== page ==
Property Council lack credibility on local government reform
The LGA has dismissed the Property Council’s proposal to halve the number of SA councils, saying the group has no credibility when it comes to local government.
LGA CEO Matt Pinnegar said the Property Council was on an ideological crusade and had no intention of playing a constructive role or adding to the intellectual debate about important reform.
“If they had bothered to look interstate where amalgamations have been forced on communities, they’d know they typically fail to deliver promised cost savings to ratepayers, and, in some cases, have led to costly de-amalgamation processes which pass costs on to the ratepayers and Property Council members,” Mr Pinnegar said.
“Their position shows how out of touch they are - both sides of politics in our State oppose forced council amalgamations, and communities around the country don’t support them either.”
Mr Pinnegar said the LGA is already working on a range of reforms to drive efficiencies, including improved shared services arrangements between councils, and the implementation of benchmarking across the sector, and these measures are all in the public realm.
“We’re also working closely with the State Government on boundary adjustment reform to provide a streamlined, independent process for councils and communities who want to investigate making changes to their borders,” he said.
“The Property Council has no interest in playing a constructive role in the operations of local government in SA or improving the way our councils and communities operate.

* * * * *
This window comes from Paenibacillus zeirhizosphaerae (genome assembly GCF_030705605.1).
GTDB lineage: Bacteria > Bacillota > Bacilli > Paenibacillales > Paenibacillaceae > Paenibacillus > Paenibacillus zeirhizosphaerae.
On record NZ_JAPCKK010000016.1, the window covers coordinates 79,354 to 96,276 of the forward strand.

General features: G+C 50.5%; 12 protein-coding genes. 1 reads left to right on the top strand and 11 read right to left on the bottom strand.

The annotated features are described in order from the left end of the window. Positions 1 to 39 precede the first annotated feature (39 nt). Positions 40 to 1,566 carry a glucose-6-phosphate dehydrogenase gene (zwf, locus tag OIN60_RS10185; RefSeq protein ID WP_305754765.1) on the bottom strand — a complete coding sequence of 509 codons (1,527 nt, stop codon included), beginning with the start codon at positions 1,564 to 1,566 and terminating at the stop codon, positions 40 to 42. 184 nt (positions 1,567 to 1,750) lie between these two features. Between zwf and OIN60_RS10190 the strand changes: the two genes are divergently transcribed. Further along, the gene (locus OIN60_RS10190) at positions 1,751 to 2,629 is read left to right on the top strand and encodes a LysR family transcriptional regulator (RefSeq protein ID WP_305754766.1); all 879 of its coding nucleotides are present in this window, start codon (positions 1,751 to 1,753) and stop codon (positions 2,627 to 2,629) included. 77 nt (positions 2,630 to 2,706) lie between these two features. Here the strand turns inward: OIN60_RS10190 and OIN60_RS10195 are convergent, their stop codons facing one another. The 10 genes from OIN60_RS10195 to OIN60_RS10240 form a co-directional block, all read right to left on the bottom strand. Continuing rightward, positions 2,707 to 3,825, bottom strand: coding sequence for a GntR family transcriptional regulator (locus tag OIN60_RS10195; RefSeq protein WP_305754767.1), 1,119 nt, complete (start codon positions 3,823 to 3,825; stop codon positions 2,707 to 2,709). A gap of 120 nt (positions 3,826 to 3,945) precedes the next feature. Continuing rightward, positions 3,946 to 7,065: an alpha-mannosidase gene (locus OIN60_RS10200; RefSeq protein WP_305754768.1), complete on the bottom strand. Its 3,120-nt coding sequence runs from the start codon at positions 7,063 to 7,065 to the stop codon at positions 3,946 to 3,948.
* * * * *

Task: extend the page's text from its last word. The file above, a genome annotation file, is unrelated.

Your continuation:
““That is why the LGA has begun working with the Urban Development Institute of Australia (UDIA) to improve understanding and co-operation between our sectors and deliver better local place making for South Australian communities.”
West Torrens Mayor John Trainer agreed that any comments from the Property Council about local government should be taken with a grain of salt.
"This is the sort of thing you can expect from the Property Council who are, deep down, just representatives of corporate greed,” Mayor Trainer said.
“The developers they represent are interested in profits, not communities, and they obviously want to weaken the capacity of communities to resist their intrusions.
"Listening to property developers tell us how we should organise our communities is like a farmer taking advice from the fox as to how he should design his henhouse."